• The 2002 Outstanding Public Interest Law Student - University of Wisconsin - Madison Award recipients are Cullen Goretzke and Anne Sweeney, Madison. The Public Interest Law Section's mission is to provide a forum for lawyers to discuss and promote public interest issues. The section encourages members to provide public interest services to those in need and hopes to enhance the visibility of public interest law in Wisconsin.

    Goretzke will graduate later this month with joint degrees in law and public policy. A board member with the UW Public Interest Law Foundation, he is working with faculty, students and administrators to develop a Loan Repayment Assistance Program for law students who choose public interest work. Goretzke formerly worked for a legal service agency in Philadelphia and for the Consumer Law Litigation Clinic at the University of Wisconsin. After graduation, he will serve as a clerk for Judge Lesley Wells in the Northern District of Ohio.

    Sweeney will complete her law degree and masters in social work in December 2003. A graduate of Wesleyan University, she researched the effects of welfare reform in New York City before starting law school. Sweeney served as treasurer of the student Public Interest Law Foundation for two years and has also worked to develop a Loan Repayment Assistance Program. A past intern at the Wisconsin Coalition for Advocacy, she plans to become an advocate for low-income children and families in Cleveland after graduation.

    • Keith A. Findley will receive the 2002 Hon. Charles Dunn Author Award in recognition of his article, "New Laws Reflect the Power and Potential of DNA," which appeared in the May 2002 issue of the Wisconsin Lawyer magazine. The award, named after Wisconsin's first chief justice, is presented annually by the association's Communications Committee.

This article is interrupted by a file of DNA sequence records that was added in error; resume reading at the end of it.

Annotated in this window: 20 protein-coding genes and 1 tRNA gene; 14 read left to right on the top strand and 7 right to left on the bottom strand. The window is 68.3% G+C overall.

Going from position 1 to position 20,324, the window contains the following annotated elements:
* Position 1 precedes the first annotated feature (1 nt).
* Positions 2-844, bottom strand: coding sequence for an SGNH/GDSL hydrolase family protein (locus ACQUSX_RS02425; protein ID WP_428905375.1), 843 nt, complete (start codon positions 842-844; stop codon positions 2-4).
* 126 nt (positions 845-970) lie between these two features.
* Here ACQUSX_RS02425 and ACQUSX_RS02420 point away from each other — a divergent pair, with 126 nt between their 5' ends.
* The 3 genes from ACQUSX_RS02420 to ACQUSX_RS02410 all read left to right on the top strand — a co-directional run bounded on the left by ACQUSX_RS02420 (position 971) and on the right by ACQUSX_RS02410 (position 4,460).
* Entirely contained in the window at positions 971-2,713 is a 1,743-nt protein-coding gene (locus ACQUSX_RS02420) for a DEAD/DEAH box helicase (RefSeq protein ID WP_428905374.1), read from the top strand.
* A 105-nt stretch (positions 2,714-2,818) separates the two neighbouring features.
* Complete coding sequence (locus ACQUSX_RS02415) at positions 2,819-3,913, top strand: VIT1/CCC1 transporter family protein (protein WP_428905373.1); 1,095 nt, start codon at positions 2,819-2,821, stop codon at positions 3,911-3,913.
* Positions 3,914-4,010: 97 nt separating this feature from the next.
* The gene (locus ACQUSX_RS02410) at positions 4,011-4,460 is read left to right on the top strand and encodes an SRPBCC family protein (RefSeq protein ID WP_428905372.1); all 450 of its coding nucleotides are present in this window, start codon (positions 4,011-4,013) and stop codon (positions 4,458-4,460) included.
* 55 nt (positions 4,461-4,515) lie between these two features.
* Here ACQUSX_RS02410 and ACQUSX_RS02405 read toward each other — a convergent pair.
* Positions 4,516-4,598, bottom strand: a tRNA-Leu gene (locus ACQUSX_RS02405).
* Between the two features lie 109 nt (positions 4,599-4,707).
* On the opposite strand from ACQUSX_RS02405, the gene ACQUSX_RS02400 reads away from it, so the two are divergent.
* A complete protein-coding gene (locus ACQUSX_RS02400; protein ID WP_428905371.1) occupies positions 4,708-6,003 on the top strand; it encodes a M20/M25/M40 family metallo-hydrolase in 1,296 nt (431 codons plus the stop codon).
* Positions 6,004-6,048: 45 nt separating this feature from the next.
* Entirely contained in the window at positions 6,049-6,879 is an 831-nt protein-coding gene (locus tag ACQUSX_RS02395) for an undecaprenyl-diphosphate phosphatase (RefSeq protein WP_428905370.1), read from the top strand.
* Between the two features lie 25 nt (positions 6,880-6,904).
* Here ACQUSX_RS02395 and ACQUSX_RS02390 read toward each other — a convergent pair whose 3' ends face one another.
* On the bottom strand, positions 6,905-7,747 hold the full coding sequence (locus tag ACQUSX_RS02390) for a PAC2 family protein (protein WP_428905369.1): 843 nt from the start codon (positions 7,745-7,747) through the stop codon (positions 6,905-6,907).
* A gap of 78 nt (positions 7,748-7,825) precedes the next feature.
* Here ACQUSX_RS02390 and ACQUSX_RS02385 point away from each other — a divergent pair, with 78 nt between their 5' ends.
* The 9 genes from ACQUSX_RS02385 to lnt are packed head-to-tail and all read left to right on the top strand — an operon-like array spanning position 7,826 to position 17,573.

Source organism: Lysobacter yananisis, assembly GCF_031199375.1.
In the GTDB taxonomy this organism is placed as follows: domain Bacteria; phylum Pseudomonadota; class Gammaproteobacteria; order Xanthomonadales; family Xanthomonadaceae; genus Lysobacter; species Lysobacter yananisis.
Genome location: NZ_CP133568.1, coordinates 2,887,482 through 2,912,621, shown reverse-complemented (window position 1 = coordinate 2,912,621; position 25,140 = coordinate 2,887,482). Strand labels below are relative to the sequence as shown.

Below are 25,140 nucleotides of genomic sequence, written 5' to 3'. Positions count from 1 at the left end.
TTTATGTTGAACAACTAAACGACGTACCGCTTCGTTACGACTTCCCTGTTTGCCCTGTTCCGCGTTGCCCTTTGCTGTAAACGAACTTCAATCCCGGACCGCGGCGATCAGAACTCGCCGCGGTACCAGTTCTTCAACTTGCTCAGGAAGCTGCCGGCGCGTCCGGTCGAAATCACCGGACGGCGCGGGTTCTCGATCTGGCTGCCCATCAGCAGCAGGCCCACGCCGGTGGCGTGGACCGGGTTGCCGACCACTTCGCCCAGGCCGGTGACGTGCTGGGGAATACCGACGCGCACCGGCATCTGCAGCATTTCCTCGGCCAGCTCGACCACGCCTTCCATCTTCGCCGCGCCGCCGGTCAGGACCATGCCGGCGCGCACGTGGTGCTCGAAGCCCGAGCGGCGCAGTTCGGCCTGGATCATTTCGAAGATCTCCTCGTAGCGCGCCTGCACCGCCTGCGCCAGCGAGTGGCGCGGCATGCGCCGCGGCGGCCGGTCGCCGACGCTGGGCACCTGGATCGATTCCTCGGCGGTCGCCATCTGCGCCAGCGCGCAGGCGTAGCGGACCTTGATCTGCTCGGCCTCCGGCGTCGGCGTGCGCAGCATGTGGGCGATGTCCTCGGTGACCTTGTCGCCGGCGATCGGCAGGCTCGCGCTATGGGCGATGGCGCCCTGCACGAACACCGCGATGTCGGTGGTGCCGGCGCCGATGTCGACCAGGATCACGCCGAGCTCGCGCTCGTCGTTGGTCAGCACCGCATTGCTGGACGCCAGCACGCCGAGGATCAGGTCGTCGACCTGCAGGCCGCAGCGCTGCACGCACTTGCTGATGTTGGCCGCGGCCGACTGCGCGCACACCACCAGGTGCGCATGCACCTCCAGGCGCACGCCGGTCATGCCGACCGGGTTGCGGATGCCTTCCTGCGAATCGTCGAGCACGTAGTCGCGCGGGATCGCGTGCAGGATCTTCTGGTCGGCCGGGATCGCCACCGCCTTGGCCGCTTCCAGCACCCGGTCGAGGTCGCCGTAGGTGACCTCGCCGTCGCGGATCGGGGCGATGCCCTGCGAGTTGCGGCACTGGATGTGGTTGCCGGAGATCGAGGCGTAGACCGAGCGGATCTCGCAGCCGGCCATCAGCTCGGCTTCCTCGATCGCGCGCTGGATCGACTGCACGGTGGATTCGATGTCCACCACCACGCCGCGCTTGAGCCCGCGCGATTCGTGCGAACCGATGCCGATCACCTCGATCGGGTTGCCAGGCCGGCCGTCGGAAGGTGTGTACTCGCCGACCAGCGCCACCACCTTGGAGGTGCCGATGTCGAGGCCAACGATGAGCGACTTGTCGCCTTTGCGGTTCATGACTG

Findley teaches in the clinical programs at the University of Wisconsin Law School's Frank J. Remington Center. He is co-director and co-founder of the Wisconsin Innocence Project, in which students investigate and litigate prisoners' claims of actual innocence based on newly discovered evidence. Findley is also co-director of the Criminal Appeals Project, where students help represent state and federal defendants appealing their criminal convictions and sentences.

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    The State Bar of Wisconsin is the mandatory professional association, created by the Wisconsin Supreme Court, for attorneys who hold a law license in Wisconsin. With more than 20,000 members, the State Bar aids the courts in improving the administration of justice, provides continuing legal education for its members, and assists Wisconsin lawyers in carrying out initiatives to educate the public about the legal system.